Towards the end of our call, Marijke explained the Office for Information Technology Policy’s Policy Revolution! Initiative. Funded by the Bill and Melinda Gates Foundation, this initiative is in its second of three years. Described by Marijke as “shaking up how we do policy”, this initiative is designed to examine how libraries are branded to other organizations, look for more ways for their office to become proactive rather than reactive, and to build connections between agencies many people do not usually associate with libraries, such as HUD and Veterans Affairs. Ultimately the goal is to increase the perception of libraries as essential to policy and community conversations in a way that influences organizations to view library professionals as essential participants at the discussion table.

How does this apply to us? How can a little (seriously… I’m only 5’2”!) children’s librarian in Akron, Ohio stay current on legislative and policy issues? How can I best use this information to make a difference? Marijke suggested following the Washington Office’s blog, the District Dispatch. (http://www.districtdispatch.org/). You can sign up for news and alerts and locate a lot of other advocacy pages at http://www.ala.org/offices/cro/legislationandadvocacy/legislationandadvocacy. ALSC’s Everyday Advocacy website is essential for staying informed and inspired on all facets of advocacy. If you haven’t had a chance to check it out (what are you waiting for?!) you should stop what you are doing right now and visit it at http://www.ala.org/everyday-advocacy/. Also, reach out to your local, state, and national representation to share successes and challenges. While you may not need to directly advocate for an important issue today, building those relationships now may someday prove to be invaluable.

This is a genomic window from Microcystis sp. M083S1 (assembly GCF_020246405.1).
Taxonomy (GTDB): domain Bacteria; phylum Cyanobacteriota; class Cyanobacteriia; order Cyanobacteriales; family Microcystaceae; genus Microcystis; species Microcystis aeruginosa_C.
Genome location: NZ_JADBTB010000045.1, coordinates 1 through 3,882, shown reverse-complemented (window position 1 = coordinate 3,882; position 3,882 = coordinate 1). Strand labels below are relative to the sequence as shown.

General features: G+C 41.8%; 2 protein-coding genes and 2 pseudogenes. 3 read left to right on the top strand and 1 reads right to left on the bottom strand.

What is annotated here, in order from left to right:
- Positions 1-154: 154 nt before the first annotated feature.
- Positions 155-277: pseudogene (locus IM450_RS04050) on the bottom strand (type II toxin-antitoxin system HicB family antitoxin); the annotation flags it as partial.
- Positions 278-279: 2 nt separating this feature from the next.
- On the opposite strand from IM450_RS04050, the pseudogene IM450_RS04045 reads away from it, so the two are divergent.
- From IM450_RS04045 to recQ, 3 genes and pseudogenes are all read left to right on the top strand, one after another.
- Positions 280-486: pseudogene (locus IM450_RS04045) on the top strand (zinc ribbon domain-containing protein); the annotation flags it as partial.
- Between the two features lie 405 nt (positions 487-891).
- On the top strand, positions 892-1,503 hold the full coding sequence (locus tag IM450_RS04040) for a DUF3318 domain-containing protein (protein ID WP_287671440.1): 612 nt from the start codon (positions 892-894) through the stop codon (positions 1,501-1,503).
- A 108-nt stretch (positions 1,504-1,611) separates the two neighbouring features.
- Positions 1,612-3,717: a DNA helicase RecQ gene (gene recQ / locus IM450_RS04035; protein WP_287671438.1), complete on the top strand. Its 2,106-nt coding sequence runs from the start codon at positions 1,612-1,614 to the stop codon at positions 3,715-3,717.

Libraries offer such a valuable service to the public, and librarians are consistently doing important work that directly improves the lives of children. I urge each of us (myself included) to remember the importance of our work on the toughest days and to channel our inner William Wallace (blue face paint is optional).

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Photo courtesy of guest blogger

Photo courtesy of guest blogger

Today’s guest contributor is JoAnna Schofield, member of the ALSC Advocacy and Legislation Committee. JoAnna is a children’s librarian at the Highland Square Branch Library where she enjoys singing Laurie Berkner’s “I Know a Chicken” more than most people. She finds her greatest inspiration from her three rambunctious children, Jackson (5), Parker (4), and Amelia Jane (2). JoAnna can be reached at jschofield@akronlibrary.org. More than anything, she wants you to know if any information in this blog is not accurate, it is completely her misunderstanding and no fault of Marijke Visser. Marijke is truly lovely.

Posted in Blogger Advocacy and Legislation Committee, Legislative & Legal Issues | Leave a comment